I made the change from prescribing chronic medications for 6 months (90x1) to annual prescribing (90x4), and found it was the most powerful intervention that I’ve ever experienced. I was hesitant to change because I thought patients wouldn't return for their appointment. I was using the prescription to “hold them hostage,” so to speak. It was unnecessary, and very few patients didn’t return for follow-up visits. With the hour or two a day freed up by annual prescribing, you and your staff have time to do outreach to find those patients who've missed an appointment.

     

  • Synchronizing prescriptions. Synchronizing prescriptions so they all come due on the same day of the year is also critical. When prescribing medications for chronic conditions, I now write in the pharmacy notes: “Synchronize all prescriptions so they come due on the same day each year and are refilled on the same day every 3 months.” Some pharmacies will help patients synchronize their medications. A patient on six medications shouldn’t have to go to the pharmacy six different times; they should only have to go once every 3 months.

  • Reducing the patient’s pill burden. To support medication adherence and reduce pill burden, providers should try to make sure patients can take all their medications once a day. Some pills may be taken on an empty stomach, while others need to be taken with food. Different medications need to be taken once, twice, or three times a day. This can be very confusing for the patient. If patients can take all of their medications once a day, this simplifies the regimen and increases adherence. Providers also should inform patients that, for generic medications, the size and color of pills may change with each refill.

     

  • Encourage brown bag reviews. A brown bag review means asking the patient to bring all their medicines—even medicines from other providers, medicines they’re not taking, and over-the-counter medicines—to each visit. Medication reconciliation can begin during pre-visit planning the day before a visit or in the waiting room before a visit. Medication reconciliation involves the team, not just the health care provider.

     

  • Utilizing Electronic Health Records (EHRs). In EHRs, you can add the indication to the directions on the prescription label. Indication prescribing helps patients understand what a medicine is for—lowering sugar, lowering cholesterol, lowering the blood pressure, and so on. Before a patient’s office visit, my receptionist prints out a list of the patient’s current medications from the EHR. At check-in, the receptionist gives the patient the medication list with instructions to review the list in the waiting room, which saves an enormous amount of time in the exam room. It is much easier for a patient to review medications listed on a piece of paper they are holding than try to view the computer screen over the shoulder of the provider or try to remember all their medications.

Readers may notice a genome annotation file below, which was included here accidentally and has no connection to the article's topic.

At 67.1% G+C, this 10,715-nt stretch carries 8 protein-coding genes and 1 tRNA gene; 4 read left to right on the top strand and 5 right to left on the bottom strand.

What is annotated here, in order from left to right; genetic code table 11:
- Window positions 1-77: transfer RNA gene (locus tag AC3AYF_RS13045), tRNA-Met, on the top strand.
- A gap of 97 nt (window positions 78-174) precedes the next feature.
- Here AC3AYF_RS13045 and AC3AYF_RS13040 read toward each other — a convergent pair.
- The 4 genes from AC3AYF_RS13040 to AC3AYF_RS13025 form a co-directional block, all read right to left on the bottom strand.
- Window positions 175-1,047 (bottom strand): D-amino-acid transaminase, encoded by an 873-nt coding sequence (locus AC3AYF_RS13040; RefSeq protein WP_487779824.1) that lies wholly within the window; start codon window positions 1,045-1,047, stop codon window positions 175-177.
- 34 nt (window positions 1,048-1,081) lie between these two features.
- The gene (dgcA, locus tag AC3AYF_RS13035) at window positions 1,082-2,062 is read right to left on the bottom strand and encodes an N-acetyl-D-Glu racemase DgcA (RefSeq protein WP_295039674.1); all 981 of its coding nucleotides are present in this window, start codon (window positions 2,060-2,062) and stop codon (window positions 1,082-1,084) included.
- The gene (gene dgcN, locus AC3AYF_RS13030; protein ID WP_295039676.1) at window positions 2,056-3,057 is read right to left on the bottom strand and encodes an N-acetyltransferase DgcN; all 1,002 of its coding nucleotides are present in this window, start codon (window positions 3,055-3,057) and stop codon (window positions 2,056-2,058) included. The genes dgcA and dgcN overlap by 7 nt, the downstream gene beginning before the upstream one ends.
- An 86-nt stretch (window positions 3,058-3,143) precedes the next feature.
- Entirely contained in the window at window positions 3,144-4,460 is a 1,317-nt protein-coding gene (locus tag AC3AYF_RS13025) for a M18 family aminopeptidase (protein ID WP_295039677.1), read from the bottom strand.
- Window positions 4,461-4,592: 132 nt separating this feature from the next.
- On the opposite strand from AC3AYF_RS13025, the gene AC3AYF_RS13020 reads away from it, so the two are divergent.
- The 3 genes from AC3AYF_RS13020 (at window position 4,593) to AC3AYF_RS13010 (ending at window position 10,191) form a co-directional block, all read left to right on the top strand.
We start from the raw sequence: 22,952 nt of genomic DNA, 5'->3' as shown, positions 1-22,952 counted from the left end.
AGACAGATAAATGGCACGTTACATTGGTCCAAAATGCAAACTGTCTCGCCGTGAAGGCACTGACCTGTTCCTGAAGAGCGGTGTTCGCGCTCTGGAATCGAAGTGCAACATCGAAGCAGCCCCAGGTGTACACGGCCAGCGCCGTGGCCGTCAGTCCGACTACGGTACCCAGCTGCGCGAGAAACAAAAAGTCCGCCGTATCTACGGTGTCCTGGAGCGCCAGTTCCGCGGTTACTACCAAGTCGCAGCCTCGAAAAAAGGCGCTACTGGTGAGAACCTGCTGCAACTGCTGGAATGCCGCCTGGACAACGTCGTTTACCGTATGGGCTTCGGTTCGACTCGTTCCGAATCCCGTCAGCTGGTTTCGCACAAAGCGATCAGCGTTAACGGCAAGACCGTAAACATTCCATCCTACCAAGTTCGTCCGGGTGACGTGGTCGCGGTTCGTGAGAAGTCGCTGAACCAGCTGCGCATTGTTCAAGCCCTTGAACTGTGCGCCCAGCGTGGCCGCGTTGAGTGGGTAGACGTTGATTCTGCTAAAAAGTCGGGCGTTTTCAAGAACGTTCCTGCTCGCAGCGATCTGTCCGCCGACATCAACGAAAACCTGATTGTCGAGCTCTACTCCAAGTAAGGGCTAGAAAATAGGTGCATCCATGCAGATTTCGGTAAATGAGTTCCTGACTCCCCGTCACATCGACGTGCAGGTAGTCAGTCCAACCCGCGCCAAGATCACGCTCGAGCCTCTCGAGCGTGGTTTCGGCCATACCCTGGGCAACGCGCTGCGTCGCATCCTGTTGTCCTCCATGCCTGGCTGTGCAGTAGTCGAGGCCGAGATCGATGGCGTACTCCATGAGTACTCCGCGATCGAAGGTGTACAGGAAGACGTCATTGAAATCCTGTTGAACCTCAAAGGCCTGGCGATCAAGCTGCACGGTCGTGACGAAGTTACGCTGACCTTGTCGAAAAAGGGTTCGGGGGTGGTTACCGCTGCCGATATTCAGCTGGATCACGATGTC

Q: How can health care professionals and practices efficiently assess a patient’s medications and medication taking behaviors?

A: Patients often hide behaviors associated with nonadherence. In addition, if a patient has admitted in the past to not taking a medication as prescribed and was admonished by their health care provider, that patient is probably going to be reluctant to share their true medication-taking behavior.

The most important thing we can do as clinicians is to create a blame-free environment. Initially, this will take time, but in the long run, it will save hours per patient. For example, if you assume a patient is taking the first- and second-line diabetes medicines you’ve prescribed, you may add another medicine that is costlier and requires pre-authorization. However, the additional medicine may be unnecessary; the problem may be that the patient isn’t taking the full or daily dose of the diabetes medicines already prescribed.

Once I began to understand this and work collaboratively with patients to find ways to improve their medication-taking behavior, I rarely need pre-authorization for an additional drug. So, instead of spending the hour getting a pre-authorization for another medication, I spend that time helping the patient improve their adherence.

Q: Where can health care providers find resources on streamlining medication management?

A: The American Medical Association (AMA) STEPSforward™ modules can help with streamlining medication management. Topics include synchronizing prescription renewal, improving medication adherence, and a team-based approach to managing diabetes.

What tips or insights can you share around streamlining medication management? Tell us below in the comments.

Comments